Bacon’s most important table is chromium plated with a circular support divided into thirds and layered down from the top to near the base, creating a fractured spiral. The top of the table is also unexpected, being half clear and half mirrored glass. These split textures on the table top seemed to have been Bacon’s specialty. A rare photograph of the table was taken inside Bacon’s flat, when friends were housesitting for him from 1932 to 1933 while he was abroad. One of his rugs is also visible on the floor of the flat, and these were a very important aspect of Bacon’s design practice. The rugs were manufactured by the Wilton Royal Carpet Factory, a prestigious brand in the 1930s. His designs are diverse in style, but largely consist of geometric compositions often in neutral tones of beige, gray, black, and sage green. Bacon hung some of these on the walls as if they were abstract paintings. To reinforce this, he gave the rugs titles, and one was called Formal Design, suggesting that they were being elevated above the decorative. The Studio considered that the rugs, “are particularly representative of today, and their inspiration springs from nothing Oriental or traditional – they are purely thought forms.”  

Bacon was to completely turn away from abstraction after his early forays into painting – which reflected his rug designs – turning to the sorts of figurative paintings for which he is so well-known. He intensely disliked abstract Expressionism, famously dismissing Jackson Pollack as “a lace maker.” It seems that his downplaying of his interior design career may have been because of his struggle to be accepted as an uncompromisingly figurative painter at a time when abstraction was the dominant global style. However, these beautifully designed rugs, several of which still survive, show a different side to Francis Bacon.

Bacon intensely disliked abstract Expressionism, famously dismissing Jackson Pollack as “a lace maker.”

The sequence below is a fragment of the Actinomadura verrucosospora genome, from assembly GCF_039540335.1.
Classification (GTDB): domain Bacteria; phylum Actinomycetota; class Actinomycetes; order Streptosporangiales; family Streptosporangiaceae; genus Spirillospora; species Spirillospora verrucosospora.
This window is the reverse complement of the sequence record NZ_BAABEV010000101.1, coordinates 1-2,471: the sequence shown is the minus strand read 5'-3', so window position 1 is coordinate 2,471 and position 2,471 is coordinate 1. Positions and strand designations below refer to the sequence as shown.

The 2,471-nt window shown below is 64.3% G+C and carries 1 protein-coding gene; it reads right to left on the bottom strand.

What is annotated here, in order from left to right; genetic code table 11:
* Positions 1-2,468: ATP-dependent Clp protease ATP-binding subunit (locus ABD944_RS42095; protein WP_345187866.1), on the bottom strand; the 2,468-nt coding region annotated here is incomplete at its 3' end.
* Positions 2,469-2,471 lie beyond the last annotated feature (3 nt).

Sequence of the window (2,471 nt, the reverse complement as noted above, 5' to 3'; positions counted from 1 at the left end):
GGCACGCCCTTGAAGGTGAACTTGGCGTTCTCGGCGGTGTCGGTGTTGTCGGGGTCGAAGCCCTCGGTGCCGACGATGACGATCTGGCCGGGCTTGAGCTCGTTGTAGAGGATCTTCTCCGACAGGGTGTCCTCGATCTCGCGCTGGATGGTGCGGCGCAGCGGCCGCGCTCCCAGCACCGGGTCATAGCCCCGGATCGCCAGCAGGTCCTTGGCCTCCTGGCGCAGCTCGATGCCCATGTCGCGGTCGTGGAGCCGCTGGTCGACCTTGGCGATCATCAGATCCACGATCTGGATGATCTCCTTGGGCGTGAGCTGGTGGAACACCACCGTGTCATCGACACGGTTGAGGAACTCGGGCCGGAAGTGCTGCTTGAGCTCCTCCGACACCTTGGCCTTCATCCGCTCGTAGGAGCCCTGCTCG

Bacon began his training as an interior designer in the heady days of the 1920s, when the partying spirit led to the invention of new pieces of furniture, such as the cocktail cabinet. The 1920s as well marked the widespread introduction of metal and glass. However, while Bacon was designing and manufacturing his furniture, in October 1929, the Wall Street Crash occurred and the world plunged into a severe depression. It is against that backdrop that Bacon launched his career in London. Not surprisingly, he sought to create pieces that were affordable, and so he also used plywood, which was a new and cheap material. He designed a serpentine-shaped stool using plywood, which was then painted in the fashionable eau de nil and varnished to imitate expensive lacquer.  In order to highlight the potential for further economization, the purchaser was encouraged to use the furniture for different purposes. The stool could be used for a dressing table, or around a chrome and frosted glass dining table as dining chairs as in this photograph taken in the late 1930s in the flat of Australian novelist Patrick White. Likewise, a painted plywood desk with a glass top and large chrome handles could be used as a dressing table or a desk. Bacon also created an important three-fold screen that was a very popular design object in the 1930s, but also anticipated the format of Bacon’s triptychs. On this, he painted various figures and the quality of this initial foray into oil painting signals the direction the emerging artist would take.

Sadly, most of Bacon’s furniture has not survived. Frustratingly, several pieces were only destroyed as recently as the 1980s. From The Studio article, only one example of the chromium plate table and a few plywood stools still survive, along with the two rugs hanging on the walls.

See this feature as it was intended, in print, by purchasing 032c Issue 35 at our web store.

  • Text
    Rebecca Daniels